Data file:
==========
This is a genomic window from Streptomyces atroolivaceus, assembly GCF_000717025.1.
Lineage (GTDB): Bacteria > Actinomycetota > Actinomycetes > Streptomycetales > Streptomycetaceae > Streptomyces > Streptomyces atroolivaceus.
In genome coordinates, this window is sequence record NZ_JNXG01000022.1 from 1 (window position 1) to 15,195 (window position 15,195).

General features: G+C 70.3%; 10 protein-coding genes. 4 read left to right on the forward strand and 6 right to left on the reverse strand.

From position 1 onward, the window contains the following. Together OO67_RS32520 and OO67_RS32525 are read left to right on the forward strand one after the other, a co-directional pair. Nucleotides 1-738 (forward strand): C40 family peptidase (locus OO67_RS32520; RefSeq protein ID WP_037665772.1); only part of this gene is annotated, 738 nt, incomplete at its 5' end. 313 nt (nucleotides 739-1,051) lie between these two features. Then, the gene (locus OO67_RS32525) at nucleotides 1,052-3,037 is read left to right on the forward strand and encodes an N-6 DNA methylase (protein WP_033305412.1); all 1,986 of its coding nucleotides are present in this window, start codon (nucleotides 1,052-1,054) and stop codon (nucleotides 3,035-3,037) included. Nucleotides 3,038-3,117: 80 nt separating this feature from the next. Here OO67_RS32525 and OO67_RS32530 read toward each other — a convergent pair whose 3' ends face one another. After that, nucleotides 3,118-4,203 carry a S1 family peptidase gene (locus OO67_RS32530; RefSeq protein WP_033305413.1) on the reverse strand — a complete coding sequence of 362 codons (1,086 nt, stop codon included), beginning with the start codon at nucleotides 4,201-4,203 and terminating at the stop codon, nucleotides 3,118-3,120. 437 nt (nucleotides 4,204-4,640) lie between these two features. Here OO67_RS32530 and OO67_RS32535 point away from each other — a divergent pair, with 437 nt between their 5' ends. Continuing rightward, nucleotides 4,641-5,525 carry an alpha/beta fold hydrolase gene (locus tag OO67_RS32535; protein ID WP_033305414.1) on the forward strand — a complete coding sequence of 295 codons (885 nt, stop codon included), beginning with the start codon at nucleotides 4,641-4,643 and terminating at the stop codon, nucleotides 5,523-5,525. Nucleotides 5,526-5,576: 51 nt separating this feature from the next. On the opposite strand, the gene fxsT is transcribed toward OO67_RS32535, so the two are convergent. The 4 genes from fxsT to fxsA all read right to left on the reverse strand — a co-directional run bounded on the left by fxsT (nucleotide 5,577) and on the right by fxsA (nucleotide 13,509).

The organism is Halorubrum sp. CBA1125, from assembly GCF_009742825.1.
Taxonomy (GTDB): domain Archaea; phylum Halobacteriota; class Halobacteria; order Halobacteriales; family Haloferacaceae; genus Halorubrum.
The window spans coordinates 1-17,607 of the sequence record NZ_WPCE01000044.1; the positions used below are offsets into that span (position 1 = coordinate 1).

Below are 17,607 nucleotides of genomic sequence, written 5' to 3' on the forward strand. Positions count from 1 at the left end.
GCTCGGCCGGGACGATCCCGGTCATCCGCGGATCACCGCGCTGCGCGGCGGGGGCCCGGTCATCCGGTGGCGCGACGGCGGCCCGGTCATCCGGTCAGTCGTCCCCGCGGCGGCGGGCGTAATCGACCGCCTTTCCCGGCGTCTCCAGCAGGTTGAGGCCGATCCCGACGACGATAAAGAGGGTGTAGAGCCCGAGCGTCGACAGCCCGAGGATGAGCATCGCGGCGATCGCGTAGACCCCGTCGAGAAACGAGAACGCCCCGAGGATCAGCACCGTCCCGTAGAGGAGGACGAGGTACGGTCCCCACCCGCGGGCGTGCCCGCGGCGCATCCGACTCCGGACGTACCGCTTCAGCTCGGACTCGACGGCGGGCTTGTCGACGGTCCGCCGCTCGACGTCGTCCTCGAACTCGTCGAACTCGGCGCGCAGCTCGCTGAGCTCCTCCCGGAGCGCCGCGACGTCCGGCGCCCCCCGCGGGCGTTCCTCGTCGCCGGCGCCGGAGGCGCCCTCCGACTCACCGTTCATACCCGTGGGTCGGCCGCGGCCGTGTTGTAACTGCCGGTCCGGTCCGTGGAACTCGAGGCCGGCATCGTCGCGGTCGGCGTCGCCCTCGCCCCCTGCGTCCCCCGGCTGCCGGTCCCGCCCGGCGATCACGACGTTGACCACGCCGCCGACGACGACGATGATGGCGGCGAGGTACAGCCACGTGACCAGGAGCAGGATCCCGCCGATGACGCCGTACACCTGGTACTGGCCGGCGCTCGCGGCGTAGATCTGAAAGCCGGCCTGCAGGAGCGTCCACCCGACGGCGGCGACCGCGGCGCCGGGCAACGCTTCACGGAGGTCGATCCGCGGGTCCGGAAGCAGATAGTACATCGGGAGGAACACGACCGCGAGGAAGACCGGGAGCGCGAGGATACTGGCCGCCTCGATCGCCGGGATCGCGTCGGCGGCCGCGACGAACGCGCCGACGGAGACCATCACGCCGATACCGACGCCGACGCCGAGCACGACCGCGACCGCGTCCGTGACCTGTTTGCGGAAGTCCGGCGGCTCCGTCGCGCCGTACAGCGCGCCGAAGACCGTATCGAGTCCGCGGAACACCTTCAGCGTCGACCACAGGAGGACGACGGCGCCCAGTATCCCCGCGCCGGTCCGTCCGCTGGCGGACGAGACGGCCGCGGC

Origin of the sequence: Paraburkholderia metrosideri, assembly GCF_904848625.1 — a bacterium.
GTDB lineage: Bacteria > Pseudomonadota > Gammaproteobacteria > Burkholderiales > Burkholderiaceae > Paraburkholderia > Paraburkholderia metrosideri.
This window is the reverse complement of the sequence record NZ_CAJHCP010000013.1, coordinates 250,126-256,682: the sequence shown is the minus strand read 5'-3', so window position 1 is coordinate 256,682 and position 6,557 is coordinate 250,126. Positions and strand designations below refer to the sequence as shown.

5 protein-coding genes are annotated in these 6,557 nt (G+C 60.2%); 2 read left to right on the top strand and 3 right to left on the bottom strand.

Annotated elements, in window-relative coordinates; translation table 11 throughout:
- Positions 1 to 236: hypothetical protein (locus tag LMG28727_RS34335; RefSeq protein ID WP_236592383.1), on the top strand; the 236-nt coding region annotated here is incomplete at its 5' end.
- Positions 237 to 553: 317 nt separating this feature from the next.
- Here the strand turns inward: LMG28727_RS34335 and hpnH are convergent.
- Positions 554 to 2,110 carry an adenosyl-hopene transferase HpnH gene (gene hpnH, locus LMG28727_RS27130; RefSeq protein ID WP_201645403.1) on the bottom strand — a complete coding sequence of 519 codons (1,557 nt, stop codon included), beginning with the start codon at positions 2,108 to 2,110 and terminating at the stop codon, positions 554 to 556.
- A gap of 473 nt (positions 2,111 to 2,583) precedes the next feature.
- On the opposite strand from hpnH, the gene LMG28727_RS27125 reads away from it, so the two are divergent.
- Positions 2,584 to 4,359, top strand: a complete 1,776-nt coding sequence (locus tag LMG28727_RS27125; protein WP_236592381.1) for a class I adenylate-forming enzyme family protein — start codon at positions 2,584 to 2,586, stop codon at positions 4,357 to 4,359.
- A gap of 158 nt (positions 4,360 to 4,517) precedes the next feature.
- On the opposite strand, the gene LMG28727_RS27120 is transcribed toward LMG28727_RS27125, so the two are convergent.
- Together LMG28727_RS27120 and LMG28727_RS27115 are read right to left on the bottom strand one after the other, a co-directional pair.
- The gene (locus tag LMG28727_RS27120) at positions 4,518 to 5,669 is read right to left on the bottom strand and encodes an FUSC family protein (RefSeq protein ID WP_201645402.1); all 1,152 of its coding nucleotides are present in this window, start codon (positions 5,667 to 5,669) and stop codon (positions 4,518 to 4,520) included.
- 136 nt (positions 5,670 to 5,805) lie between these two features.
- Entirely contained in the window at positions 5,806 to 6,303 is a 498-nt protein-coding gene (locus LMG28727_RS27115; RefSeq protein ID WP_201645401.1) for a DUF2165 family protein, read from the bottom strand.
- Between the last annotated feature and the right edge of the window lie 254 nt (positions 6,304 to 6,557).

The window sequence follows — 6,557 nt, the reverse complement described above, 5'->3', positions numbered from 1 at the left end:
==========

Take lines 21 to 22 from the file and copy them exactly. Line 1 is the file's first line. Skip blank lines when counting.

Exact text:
- On the opposite strand from hpnH, the gene LMG28727_RS27125 reads away from it, so the two are divergent.
- Positions 2,584 to 4,359, top strand: a complete 1,776-nt coding sequence (locus tag LMG28727_RS27125; protein WP_236592381.1) for a class I adenylate-forming enzyme family protein — start codon at positions 2,584 to 2,586, stop codon at positions 4,357 to 4,359.